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Undergraduate: Environmental Humanities

  • Program Overview

    Environmental Humanities (EHM)

    The Environmental Humanities major, leading to a Bachelor of Arts degree, draws together a range of disciplines to explore human understanding and interpretation of nature. The curriculum integrates disciplines from social sciences and the humanities including: writing, literature, philosophy, history, anthropology, archaeology, and art and architectural history. 

    The major prepares students to lead efforts to revitalize public understanding of the natural world through nature education, museum work, community organizing, literacy education, advocacy, business, writing and the arts. They may also choose to pursue advanced degrees in literature, journalism, education, social work, the arts, the social sciences and law.

    The major builds on the interdisciplinary sustainability core curriculum.  Students will enroll in major-specific courses in their junior and senior year.  As part of the degree requirements, students will work in teams with students enrolled in related majors to solve problems collaboratively.Students are encouraged to take advantage of local and international independent research opportunities, internships and field camps to gain real-world experience.  

  • Degrees and Requirements

    Major and Minor in Environmental Humanities (EHM)

    Requirements for the Major in Environmental Humanities

    A. Required Foundation Courses for Major (30 credits)

    • AMS 102 Elements of Statistics
    • ANT 102 What Makes Us Human? 
    • SUS 202 Introduction to Environmental Humanities (formerly offered as EHM 202)
    • GSS 105 Introduction to Maps and Mapping
    • POL 102 Introduction to American Government
    • SUS 111 Introduction to Sustainability (formerly offered as SBC 111) or ENS 101 Prospects for Planet Earth
    • SUS 201 Systems and Models (formerly offered as SBC 201)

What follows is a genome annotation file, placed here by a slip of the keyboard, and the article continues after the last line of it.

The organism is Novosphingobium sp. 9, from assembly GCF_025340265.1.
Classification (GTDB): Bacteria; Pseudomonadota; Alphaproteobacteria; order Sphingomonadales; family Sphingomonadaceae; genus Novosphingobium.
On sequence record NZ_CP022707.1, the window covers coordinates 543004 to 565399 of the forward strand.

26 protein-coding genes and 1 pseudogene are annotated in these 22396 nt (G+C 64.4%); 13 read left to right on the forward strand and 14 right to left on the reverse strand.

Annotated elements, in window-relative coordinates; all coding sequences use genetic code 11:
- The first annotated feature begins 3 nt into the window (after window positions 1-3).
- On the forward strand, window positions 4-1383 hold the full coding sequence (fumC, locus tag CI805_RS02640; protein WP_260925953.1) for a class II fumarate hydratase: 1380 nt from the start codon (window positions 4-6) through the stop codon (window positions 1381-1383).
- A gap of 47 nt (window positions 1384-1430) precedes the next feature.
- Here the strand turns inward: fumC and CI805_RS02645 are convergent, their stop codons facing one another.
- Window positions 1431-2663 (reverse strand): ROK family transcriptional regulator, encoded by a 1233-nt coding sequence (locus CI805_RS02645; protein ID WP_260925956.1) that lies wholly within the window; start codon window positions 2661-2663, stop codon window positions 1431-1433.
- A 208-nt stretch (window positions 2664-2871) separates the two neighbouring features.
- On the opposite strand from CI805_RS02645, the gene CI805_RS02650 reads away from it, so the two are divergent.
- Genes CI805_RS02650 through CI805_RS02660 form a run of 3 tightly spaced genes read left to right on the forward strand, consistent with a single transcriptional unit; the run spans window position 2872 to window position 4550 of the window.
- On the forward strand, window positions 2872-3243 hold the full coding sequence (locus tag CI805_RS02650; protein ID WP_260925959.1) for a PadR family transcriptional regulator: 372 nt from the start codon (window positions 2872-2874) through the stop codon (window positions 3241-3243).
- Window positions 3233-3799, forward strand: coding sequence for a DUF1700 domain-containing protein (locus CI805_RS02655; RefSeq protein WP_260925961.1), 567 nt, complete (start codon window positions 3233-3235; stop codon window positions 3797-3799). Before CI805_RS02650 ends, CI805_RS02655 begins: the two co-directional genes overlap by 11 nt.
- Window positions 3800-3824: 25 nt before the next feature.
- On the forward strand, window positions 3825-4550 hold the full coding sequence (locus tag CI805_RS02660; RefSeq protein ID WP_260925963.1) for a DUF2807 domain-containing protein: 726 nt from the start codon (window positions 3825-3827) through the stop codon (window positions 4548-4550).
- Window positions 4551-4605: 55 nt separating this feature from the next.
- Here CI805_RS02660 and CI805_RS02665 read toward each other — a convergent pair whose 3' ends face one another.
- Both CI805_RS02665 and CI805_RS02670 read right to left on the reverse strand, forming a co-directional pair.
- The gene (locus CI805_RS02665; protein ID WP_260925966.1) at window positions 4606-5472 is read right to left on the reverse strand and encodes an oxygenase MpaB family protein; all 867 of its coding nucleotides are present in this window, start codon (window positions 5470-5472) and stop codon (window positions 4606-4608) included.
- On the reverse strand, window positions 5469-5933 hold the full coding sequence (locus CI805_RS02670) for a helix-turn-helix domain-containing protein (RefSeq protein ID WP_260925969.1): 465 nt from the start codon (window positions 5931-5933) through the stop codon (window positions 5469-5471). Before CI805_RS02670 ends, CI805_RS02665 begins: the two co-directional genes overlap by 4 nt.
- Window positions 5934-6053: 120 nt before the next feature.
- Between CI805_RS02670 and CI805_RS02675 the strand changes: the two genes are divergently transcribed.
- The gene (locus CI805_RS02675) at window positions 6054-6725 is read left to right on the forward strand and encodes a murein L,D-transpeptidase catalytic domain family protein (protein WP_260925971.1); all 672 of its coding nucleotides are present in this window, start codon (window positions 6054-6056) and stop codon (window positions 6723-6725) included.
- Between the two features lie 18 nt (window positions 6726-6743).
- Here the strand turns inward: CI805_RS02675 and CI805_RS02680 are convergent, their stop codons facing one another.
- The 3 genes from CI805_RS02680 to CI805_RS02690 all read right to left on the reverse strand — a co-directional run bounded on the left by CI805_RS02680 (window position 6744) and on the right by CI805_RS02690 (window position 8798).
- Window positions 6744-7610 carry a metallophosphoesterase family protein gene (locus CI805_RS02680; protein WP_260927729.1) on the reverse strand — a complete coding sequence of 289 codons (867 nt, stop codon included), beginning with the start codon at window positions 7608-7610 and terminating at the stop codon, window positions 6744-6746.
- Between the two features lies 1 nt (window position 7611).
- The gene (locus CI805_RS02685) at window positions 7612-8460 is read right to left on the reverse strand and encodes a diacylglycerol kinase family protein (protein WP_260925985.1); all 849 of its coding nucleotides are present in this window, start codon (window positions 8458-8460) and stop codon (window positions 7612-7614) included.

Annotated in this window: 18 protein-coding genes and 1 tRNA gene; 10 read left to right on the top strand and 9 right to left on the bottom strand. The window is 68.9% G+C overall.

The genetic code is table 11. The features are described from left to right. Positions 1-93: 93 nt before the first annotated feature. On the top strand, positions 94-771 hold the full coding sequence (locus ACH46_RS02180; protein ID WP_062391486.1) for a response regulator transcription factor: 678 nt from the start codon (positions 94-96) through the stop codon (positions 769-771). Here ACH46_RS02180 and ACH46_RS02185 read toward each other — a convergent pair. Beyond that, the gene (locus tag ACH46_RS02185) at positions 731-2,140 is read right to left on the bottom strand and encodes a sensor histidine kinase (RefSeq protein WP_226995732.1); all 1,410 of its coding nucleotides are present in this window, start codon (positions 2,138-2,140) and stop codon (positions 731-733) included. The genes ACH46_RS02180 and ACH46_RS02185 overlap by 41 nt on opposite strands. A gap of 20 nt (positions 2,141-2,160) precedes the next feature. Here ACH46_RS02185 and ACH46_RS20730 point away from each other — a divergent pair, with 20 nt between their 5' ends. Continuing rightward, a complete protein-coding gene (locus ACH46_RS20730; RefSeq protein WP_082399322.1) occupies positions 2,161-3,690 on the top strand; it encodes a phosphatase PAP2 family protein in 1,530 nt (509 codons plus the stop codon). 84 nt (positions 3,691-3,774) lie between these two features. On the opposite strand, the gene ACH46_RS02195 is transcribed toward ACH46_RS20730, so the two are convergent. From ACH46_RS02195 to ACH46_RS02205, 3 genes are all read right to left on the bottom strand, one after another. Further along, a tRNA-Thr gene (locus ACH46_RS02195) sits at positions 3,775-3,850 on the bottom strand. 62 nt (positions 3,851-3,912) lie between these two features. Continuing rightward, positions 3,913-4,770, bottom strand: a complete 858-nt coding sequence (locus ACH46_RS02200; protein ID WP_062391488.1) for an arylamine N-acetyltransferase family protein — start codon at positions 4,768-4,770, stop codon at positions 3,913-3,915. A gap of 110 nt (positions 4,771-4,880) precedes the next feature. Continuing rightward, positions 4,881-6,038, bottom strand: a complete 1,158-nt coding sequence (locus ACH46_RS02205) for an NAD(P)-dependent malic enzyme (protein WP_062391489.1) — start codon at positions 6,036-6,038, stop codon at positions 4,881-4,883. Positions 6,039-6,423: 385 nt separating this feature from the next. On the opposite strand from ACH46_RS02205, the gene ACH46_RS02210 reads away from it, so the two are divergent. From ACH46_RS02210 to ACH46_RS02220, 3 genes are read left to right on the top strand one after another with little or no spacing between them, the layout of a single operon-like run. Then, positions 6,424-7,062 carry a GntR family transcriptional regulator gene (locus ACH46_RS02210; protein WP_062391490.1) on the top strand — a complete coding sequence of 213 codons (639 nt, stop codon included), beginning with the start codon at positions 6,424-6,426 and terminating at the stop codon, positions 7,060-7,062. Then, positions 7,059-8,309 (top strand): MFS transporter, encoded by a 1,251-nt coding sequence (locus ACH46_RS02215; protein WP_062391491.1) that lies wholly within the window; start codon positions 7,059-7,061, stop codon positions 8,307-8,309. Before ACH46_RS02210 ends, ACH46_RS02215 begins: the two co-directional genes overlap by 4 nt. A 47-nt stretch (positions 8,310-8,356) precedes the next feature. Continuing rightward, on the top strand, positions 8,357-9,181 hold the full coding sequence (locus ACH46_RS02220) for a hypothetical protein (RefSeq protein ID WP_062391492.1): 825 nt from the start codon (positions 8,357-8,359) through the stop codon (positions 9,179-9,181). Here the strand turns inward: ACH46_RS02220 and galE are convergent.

• SUS 203 Critical Analysis (formerly offered as SBC 203)
    • Two of the following:
      • ATM 201 Introduction to Climate and Climate Change
      • BIO 113 General Ecology
      • BIO 115 Evolution and Society
      • CHE/ENV 115 Chemistry, Environment and Life (Note: CHE 115, 129, 131, 141, or 152 may be substituted for CHE/ENV 115)
      • MAR 101 Long Island Sound Science and Use
      • MAR 104 Oceanography
      • SUS 118 Introduction to the Natural History of Long Island (formerly offered as EHM 118)

    B. Core Courses (12-13 credits)

    • SUS 301 Technical Writing and Communication (formerly offered as CSK 302)
    • SUS 305 Collective Action and Advocacy (formerly offered as CSK 305)
    • ENV 301 Sustainability of the Long Island Pine Barrens or SBC 401 Integrative Collaborative Systems Studies
    • GSS 313/314 GIS Design and Applications I/GIS Laboratory or GIS 317 Geospatial Narratives

    C. Upper-Division Course Groups (24 credits)

    Group 1: Natural Sciences

    Choose one of the following:

    • ENV 304 Global Environmental Change
    • GEO 313 Understanding Water Resources for the 21st Century
    • MAR 392 Waste Management Issues

    Students are required to complete 21 credits total from the courses of Groups 2, 3, and 4. Select one course from each of Groups 2 and 3 and two courses from Group 4.  The remaining three courses may be selected from any one area or spread across areas as is most relevant to the student.  With the permission of the faculty advisor, students may do an independent study or research (SUS 487SUS 488, or ANP 487) in place of 3 credits in groups 2, 3, or 4.

    Other classes may be substituted with permission of undergraduate director.

    Group 2: Writing and Literature

    • SUS 320 Utopia and Dystopia in the Environment in Literature and Culture (formerly offered as EHM 321)
    • SUS 328 Ecofeminism, Lit, and Film (formerly offered as EHM 322)
    • SUS 321 Ecology and Evolution in American Literature (formerly offered as SBC 321)
    • SUS 325 Environmental Writing and the Media (formerly offered as SBC 325)
    • SUS 350 Contemporary Topics in Sustainability (SUS 350 is a topics course, and may be applied to Groups 2, 3, or 4 with permission.)

    Group 3: Social Sciences

    • AFS 374 Environment and Development in African History
    • SUS 314 Civilizations and Collapse (formerly offered as EHM 314)
    • SUS 315 Ethnographic Field Methods (formerly offered as EHM 315)